It’s normal to want a ‘cure’ for an addiction issue or a ‘quick fix’. However, once someone is in the throes of addiction—whether to alcohol, an illicit, or prescription drug—the way out is not often ‘quick’ or ‘easy’. But with a little hope to get started, recovery is possible.
AUDs and SUDs are nothing new. There have been many years of research into what methods are most effective for helping anyone struggling with an AUD or SUD to recover. Futures employs evidence-based medicine along with compassionate and individualized care to treat the complex disease of addiction.
Revered for excellence in clinical care, the psychotherapy programs at Futures include cognitive-behavioral therapy (CBT), dialectical-behavioral therapy (DBT), and eye movement desensitization and reprogramming (EMDR). Additionally, Futures has extensive experience in treating co-occurring mental health disorders that so often accompany AUDs and SUDs. From anxiety and depression to eating disorders and post-traumatic stress disorder (PTSD), the holistic, patient-centered approach at Futures addresses any underlying or co-occurring issues.
Group therapy, individual therapy, and support groups have been shown to increase the odds of long-term recovery. Each of our three programs at Futures, Core, Orenda, and Rise, provides each of these vital components. Our Core program is one of the most comprehensive and intensive dual-diagnosis residential treatment programs available. The Orenda program caters to individuals in high-profile or high-demand professions providing the most personalized and intensive care around. And our Rise program is an adventure-based, experiential therapy program that combines holistic clinical programs with outdoor and group-based activities.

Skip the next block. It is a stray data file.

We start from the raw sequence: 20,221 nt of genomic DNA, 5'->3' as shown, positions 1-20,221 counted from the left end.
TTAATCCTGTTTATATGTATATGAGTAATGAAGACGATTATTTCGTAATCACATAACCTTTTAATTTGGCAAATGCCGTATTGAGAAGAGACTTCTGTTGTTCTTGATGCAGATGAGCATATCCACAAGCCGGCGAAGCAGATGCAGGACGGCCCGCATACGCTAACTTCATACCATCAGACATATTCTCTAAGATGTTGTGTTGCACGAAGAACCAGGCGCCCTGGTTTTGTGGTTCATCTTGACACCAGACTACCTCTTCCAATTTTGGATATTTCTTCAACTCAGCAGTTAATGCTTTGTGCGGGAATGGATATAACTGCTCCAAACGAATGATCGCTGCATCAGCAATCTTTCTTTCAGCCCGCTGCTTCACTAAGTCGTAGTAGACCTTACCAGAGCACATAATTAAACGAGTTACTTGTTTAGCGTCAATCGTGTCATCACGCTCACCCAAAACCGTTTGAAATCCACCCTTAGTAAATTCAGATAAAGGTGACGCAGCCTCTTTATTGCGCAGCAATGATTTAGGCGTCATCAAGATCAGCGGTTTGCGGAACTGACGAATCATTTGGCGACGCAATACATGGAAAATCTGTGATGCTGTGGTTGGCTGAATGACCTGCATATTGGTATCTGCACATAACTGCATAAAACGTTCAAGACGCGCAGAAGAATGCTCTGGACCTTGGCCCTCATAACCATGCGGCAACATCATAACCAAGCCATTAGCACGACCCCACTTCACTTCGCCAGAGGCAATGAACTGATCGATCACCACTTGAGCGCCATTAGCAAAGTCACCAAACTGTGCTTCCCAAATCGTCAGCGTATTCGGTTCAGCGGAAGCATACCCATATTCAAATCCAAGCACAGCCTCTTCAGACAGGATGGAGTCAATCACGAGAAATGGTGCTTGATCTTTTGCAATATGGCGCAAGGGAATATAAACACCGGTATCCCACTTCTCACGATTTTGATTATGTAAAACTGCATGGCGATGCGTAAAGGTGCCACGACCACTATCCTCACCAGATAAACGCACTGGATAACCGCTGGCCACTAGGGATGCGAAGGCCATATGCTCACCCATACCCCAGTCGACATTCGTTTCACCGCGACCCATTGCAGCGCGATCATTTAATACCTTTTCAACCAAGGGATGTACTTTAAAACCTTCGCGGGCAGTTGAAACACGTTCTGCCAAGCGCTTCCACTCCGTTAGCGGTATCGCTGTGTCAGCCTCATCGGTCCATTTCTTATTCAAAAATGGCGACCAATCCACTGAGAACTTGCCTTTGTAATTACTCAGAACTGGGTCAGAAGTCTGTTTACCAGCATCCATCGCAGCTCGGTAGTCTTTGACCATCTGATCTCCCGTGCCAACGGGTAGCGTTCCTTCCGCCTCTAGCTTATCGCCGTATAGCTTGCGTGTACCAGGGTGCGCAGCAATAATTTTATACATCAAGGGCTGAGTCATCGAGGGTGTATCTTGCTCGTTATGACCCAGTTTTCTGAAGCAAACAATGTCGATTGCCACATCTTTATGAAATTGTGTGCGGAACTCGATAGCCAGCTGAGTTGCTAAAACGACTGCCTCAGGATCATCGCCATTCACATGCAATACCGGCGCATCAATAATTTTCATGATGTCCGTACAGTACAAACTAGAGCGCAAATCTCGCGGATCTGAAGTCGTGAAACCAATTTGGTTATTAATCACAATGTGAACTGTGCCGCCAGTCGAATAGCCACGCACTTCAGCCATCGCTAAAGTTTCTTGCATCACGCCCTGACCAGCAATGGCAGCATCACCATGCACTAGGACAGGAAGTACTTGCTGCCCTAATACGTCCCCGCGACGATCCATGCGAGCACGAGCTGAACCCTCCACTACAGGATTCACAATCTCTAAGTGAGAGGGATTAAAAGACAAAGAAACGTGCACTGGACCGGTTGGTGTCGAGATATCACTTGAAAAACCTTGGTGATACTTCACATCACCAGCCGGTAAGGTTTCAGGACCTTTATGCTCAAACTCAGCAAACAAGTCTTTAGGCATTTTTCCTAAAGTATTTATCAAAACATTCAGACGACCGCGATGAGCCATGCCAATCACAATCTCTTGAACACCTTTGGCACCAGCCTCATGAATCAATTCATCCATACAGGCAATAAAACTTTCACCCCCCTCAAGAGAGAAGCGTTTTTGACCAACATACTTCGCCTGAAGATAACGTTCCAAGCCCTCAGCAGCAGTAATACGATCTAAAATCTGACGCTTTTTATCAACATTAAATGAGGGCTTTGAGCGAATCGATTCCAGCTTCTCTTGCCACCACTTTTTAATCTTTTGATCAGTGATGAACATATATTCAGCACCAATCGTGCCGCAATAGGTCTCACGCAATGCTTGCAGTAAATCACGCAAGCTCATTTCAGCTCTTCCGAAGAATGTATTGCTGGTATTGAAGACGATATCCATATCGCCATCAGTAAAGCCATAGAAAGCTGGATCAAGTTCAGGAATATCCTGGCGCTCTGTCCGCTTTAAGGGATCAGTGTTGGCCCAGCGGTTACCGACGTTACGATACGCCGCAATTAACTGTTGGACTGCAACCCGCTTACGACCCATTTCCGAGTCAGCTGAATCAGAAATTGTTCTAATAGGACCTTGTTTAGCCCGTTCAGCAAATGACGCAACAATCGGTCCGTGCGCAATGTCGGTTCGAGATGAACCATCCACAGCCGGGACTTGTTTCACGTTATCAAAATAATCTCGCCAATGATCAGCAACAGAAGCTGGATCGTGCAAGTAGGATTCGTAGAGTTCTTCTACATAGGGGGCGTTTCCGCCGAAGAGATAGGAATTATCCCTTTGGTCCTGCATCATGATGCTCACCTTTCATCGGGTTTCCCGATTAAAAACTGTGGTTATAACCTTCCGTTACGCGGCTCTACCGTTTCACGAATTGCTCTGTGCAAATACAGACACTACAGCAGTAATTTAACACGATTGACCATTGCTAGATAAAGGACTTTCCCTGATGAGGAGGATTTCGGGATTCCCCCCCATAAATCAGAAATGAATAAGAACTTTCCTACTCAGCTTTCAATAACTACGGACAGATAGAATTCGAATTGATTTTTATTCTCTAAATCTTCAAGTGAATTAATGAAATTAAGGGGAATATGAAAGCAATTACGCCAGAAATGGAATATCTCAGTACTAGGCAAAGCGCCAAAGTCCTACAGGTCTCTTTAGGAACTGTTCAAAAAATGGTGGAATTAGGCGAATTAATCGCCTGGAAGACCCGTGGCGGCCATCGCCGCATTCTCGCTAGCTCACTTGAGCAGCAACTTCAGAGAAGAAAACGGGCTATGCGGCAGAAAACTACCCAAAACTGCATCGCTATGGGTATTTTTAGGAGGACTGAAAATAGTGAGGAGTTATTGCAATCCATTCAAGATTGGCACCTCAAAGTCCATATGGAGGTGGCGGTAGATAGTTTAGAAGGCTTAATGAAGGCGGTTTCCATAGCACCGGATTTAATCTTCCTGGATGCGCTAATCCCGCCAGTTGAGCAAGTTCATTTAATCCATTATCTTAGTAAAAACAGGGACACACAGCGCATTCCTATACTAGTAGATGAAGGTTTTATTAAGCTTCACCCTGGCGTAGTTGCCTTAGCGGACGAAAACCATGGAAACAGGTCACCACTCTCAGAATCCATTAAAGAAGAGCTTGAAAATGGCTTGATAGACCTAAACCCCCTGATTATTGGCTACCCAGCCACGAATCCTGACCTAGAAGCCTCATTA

With a deep understanding that everyone’s recovery journey is unique, Futures introduces clients to multiple pathways for recovery. There is no one size fits all approach but rather through a comprehensive initial assessment and ongoing personalized care, each client who comes to us for help takes part in creating a recovery program that works best for them. At Futures, even our chef takes a personal interest in the well-being of each client and creates meals to meet their specific nutritional needs and goals.
If you or someone you love needs help for an addiction issue Futures is here for you. Contact us online or call us at 866-804-2098. No matter how hopeless life may seem today, something better is waiting for you in recovery from addiction.